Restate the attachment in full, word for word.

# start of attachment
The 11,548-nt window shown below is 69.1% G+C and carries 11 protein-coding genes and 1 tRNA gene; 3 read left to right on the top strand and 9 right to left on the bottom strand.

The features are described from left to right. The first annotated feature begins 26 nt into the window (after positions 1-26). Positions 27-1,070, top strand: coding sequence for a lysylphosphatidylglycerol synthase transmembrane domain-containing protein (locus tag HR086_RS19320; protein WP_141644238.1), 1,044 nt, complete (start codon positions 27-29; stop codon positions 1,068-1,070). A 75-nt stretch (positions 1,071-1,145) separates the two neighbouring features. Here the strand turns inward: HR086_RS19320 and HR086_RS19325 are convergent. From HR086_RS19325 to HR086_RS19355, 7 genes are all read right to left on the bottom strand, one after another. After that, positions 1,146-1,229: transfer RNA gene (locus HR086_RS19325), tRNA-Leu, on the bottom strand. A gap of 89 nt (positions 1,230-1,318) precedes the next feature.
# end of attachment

The 11,548-nt window shown below is 69.1% G+C and carries 11 protein-coding genes and 1 tRNA gene; 3 read left to right on the top strand and 9 right to left on the bottom strand.

The features are described from left to right. The first annotated feature begins 26 nt into the window (after positions 1-26). Positions 27-1,070, top strand: coding sequence for a lysylphosphatidylglycerol synthase transmembrane domain-containing protein (locus tag HR086_RS19320; protein WP_141644238.1), 1,044 nt, complete (start codon positions 27-29; stop codon positions 1,068-1,070). A 75-nt stretch (positions 1,071-1,145) separates the two neighbouring features. Here the strand turns inward: HR086_RS19320 and HR086_RS19325 are convergent. From HR086_RS19325 to HR086_RS19355, 7 genes are all read right to left on the bottom strand, one after another. After that, positions 1,146-1,229: transfer RNA gene (locus HR086_RS19325), tRNA-Leu, on the bottom strand. A gap of 89 nt (positions 1,230-1,318) precedes the next feature.